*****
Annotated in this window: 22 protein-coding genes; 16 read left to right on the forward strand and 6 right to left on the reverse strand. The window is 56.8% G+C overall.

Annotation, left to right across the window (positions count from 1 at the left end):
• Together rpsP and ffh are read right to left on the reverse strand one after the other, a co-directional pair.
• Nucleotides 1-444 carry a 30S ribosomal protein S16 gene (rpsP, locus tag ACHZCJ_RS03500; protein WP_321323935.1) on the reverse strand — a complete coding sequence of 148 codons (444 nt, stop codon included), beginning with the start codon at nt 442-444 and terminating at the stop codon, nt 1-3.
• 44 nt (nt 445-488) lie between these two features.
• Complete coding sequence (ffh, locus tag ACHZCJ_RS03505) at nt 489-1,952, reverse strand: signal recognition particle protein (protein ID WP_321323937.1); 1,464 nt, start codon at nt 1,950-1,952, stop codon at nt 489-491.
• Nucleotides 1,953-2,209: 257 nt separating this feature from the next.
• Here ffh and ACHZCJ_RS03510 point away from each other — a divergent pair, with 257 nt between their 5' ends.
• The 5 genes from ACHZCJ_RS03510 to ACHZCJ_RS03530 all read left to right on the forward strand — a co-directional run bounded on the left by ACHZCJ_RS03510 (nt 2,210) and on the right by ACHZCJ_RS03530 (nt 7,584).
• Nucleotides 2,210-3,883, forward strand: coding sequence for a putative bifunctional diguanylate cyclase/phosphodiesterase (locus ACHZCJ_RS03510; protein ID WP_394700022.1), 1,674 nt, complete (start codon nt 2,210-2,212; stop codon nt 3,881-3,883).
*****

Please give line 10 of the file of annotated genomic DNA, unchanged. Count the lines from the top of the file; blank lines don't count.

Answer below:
• Nucleotides 2,210-3,883, forward strand: coding sequence for a putative bifunctional diguanylate cyclase/phosphodiesterase (locus ACHZCJ_RS03510; protein ID WP_394700022.1), 1,674 nt, complete (start codon nt 2,210-2,212; stop codon nt 3,881-3,883).